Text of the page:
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Renan Ozturk: What I’ve Learned

Renan Ozturk: Filmmaker, Photographer, Artist, Rock Climber, Mountaineer

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Dirtbagging taught me to follow something that was a little untraditional, and to appreciate the people and the wild places on a pretty deep level. It was more than climbing; it was wilderness and community. When you experience the simplicity of dirtbagging, you realize you can always go back to it. I could give it all away right now and go back and do landscape paintings in the dirt. I think dirtbags would be the ones who would do really well if shit hit the fan and everything was falling apart.

***

Art was an unexpected way to channel my energies when I wasn’t climbing. In the long run it led me to video and other forms of art. Society pressures you to go into a career or something “productive.” Art filled that gap of needing to produce in the modern world.

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Alpine was always what inspired me to climb. I saw Todd Skinner climbing Trango Tower on the cover of National Geographic, and stuff like that was always in the back of my mind, driving me. I didn’t expect that mountaineering would bring me into other cultural worlds and open up stories that became just as important as climbing.

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When you’re free soloing, you can trust yourself—you’re not scared as long as you’re not above your limit. It’s spooky to make the decision to do something, but as soon as you leave the ground, all the fear goes away. You’re just doing what you’re doing.

***

Meru” [The general-audience film about climbing] taught me  that bringing such a story to life in a way that it could reach non-climbing audiences was a very long process that proved to be harder and more emotional than the climb itself.

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On the Myanmar [Burma] expedition [attempting the peak Hkakabo Razi] I learned how hard it is to do an expedition in remote areas that don’t have the expedition support we are used to in Alaska, Nepal, Pakistan, India or any of the more traveled areas.  There was no infrastructure, which was a big part of the adventure of getting to the base of the peak. I’ll never take those logistics for granted again!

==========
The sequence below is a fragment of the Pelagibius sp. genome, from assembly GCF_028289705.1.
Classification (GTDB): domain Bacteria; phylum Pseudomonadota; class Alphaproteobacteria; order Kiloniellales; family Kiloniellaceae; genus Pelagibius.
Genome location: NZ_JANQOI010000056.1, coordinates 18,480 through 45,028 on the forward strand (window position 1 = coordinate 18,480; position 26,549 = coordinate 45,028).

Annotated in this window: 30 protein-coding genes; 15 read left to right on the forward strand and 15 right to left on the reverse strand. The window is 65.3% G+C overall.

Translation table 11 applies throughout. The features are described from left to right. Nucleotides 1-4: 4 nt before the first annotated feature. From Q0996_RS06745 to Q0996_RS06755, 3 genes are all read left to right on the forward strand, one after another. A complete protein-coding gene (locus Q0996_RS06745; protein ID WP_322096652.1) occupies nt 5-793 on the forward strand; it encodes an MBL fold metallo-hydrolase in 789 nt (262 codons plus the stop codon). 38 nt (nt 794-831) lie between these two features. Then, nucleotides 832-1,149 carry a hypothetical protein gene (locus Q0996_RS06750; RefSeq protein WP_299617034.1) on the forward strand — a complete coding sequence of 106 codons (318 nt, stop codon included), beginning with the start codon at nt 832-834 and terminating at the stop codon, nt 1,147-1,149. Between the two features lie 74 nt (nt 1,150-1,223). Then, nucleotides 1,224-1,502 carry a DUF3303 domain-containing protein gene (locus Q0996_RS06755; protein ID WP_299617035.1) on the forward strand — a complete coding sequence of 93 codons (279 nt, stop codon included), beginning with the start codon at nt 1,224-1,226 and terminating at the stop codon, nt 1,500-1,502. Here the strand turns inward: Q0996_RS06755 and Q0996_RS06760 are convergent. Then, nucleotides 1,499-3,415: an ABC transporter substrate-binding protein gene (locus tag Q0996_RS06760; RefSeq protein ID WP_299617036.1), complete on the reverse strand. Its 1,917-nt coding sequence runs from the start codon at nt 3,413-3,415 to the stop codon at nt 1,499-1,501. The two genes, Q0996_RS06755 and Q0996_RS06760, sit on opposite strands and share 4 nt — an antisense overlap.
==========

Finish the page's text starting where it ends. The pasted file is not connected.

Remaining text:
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Making “Sherpa was one of the most powerful and deep looks at the human condition that I’ve ever had. You saw people at their best and worst at the same time. I learned a lot about the power of loss and how it affects people.

Human beings are designed to find the greener grass. To think, “What am I going to do next? Where am I going to move next? I want to find the next better thing.”

Phurba Tashi Sherpa [subject of “Sherpa”] taught us to be content with what you have and appreciate the beauty of what you have, and not be reaching all the time.

“Sherpa” taught me it’s the nature of telling important stories that you have to fight through uncomfortable moments and try to the brink of your physical and emotional capacity. I was drawn to risk it all for Sherpa because it sought to redefine what climbing is as work for the Sherpas, as well as the Sherpa as an ethnicity of people, not just a word that means porter.

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In the world of documentaries and journalism, your work is never done. There’s always an unexpected moment on the horizon, and you have to try and be prepared for that.

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Life is a journey that happens really quickly. It’s worth following the things that satisfy you and going your own way. I’ve met people that I’ve inspired, and they’re killing it. I also get a little leery telling people to go for it 100 percent and do what I did because there’s a lot of luck and uncertainty.

I don’t think being an influential voice suits my personality at all. I’d rather be in a hole doing my own things. At the same time it’s kind of what I’ve been working for all along, moving from art to film, because I saw that it would have more impact on more people.

 

This interview with Renan Ozturk appeared in Rock and Ice issue 238 (November 2016).

Read this: Meru: Drawing Lines, Transcending Pain | Ascent, by Renan Ozturk